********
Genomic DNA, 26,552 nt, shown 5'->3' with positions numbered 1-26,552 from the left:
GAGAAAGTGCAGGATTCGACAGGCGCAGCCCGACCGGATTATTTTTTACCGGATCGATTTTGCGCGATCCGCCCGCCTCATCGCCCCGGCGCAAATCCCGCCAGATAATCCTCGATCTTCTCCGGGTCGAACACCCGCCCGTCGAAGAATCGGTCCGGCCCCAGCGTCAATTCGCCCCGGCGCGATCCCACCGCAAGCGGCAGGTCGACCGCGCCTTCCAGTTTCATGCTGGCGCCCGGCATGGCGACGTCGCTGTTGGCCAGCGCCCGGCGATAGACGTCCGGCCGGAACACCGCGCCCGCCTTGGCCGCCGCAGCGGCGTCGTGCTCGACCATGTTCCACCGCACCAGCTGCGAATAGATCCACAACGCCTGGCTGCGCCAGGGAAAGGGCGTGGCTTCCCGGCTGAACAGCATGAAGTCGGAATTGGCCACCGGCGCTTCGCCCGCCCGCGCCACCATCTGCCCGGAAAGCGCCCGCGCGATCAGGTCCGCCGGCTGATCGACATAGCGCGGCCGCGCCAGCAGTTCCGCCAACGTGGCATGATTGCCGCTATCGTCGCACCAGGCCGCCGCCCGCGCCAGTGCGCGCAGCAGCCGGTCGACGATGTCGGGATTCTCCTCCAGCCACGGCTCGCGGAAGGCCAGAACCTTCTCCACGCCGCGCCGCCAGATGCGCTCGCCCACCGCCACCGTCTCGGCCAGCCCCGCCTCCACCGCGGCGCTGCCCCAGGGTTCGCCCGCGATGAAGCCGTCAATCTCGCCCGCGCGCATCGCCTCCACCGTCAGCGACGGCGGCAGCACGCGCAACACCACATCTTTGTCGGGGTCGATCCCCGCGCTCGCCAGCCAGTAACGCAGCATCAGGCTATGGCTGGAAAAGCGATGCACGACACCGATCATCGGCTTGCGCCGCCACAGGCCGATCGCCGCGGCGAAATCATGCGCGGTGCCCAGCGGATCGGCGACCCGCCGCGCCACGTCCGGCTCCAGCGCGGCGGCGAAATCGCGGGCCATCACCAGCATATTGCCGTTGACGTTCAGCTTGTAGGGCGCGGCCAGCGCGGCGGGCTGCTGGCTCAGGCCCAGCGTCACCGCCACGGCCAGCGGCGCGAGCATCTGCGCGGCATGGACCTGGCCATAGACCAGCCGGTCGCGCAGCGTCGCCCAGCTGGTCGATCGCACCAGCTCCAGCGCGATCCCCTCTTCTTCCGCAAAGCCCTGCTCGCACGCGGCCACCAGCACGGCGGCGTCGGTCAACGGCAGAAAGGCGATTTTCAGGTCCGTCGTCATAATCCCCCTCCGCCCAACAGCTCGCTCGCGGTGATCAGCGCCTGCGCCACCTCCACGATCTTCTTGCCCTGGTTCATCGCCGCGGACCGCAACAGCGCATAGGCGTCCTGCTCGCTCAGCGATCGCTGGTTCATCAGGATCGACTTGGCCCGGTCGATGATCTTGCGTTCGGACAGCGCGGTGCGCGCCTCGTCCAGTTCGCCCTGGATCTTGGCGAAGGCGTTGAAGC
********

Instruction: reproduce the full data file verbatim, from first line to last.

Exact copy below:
Genomic DNA, 26,552 nt, shown 5'->3' with positions numbered 1-26,552 from the left:
GAGAAAGTGCAGGATTCGACAGGCGCAGCCCGACCGGATTATTTTTTACCGGATCGATTTTGCGCGATCCGCCCGCCTCATCGCCCCGGCGCAAATCCCGCCAGATAATCCTCGATCTTCTCCGGGTCGAACACCCGCCCGTCGAAGAATCGGTCCGGCCCCAGCGTCAATTCGCCCCGGCGCGATCCCACCGCAAGCGGCAGGTCGACCGCGCCTTCCAGTTTCATGCTGGCGCCCGGCATGGCGACGTCGCTGTTGGCCAGCGCCCGGCGATAGACGTCCGGCCGGAACACCGCGCCCGCCTTGGCCGCCGCAGCGGCGTCGTGCTCGACCATGTTCCACCGCACCAGCTGCGAATAGATCCACAACGCCTGGCTGCGCCAGGGAAAGGGCGTGGCTTCCCGGCTGAACAGCATGAAGTCGGAATTGGCCACCGGCGCTTCGCCCGCCCGCGCCACCATCTGCCCGGAAAGCGCCCGCGCGATCAGGTCCGCCGGCTGATCGACATAGCGCGGCCGCGCCAGCAGTTCCGCCAACGTGGCATGATTGCCGCTATCGTCGCACCAGGCCGCCGCCCGCGCCAGTGCGCGCAGCAGCCGGTCGACGATGTCGGGATTCTCCTCCAGCCACGGCTCGCGGAAGGCCAGAACCTTCTCCACGCCGCGCCGCCAGATGCGCTCGCCCACCGCCACCGTCTCGGCCAGCCCCGCCTCCACCGCGGCGCTGCCCCAGGGTTCGCCCGCGATGAAGCCGTCAATCTCGCCCGCGCGCATCGCCTCCACCGTCAGCGACGGCGGCAGCACGCGCAACACCACATCTTTGTCGGGGTCGATCCCCGCGCTCGCCAGCCAGTAACGCAGCATCAGGCTATGGCTGGAAAAGCGATGCACGACACCGATCATCGGCTTGCGCCGCCACAGGCCGATCGCCGCGGCGAAATCATGCGCGGTGCCCAGCGGATCGGCGACCCGCCGCGCCACGTCCGGCTCCAGCGCGGCGGCGAAATCGCGGGCCATCACCAGCATATTGCCGTTGACGTTCAGCTTGTAGGGCGCGGCCAGCGCGGCGGGCTGCTGGCTCAGGCCCAGCGTCACCGCCACGGCCAGCGGCGCGAGCATCTGCGCGGCATGGACCTGGCCATAGACCAGCCGGTCGCGCAGCGTCGCCCAGCTGGTCGATCGCACCAGCTCCAGCGCGATCCCCTCTTCTTCCGCAAAGCCCTGCTCGCACGCGGCCACCAGCACGGCGGCGTCGGTCAACGGCAGAAAGGCGATTTTCAGGTCCGTCGTCATAATCCCCCTCCGCCCAACAGCTCGCTCGCGGTGATCAGCGCCTGCGCCACCTCCACGATCTTCTTGCCCTGGTTCATCGCCGCGGACCGCAACAGCGCATAGGCGTCCTGCTCGCTCAGCGATCGCTGGTTCATCAGGATCGACTTGGCCCGGTCGATGATCTTGCGTTCGGACAGCGCGGTGCGCGCCTCGTCCAGTTCGCCCTGGATCTTGGCGAAGGCGTTGAAGC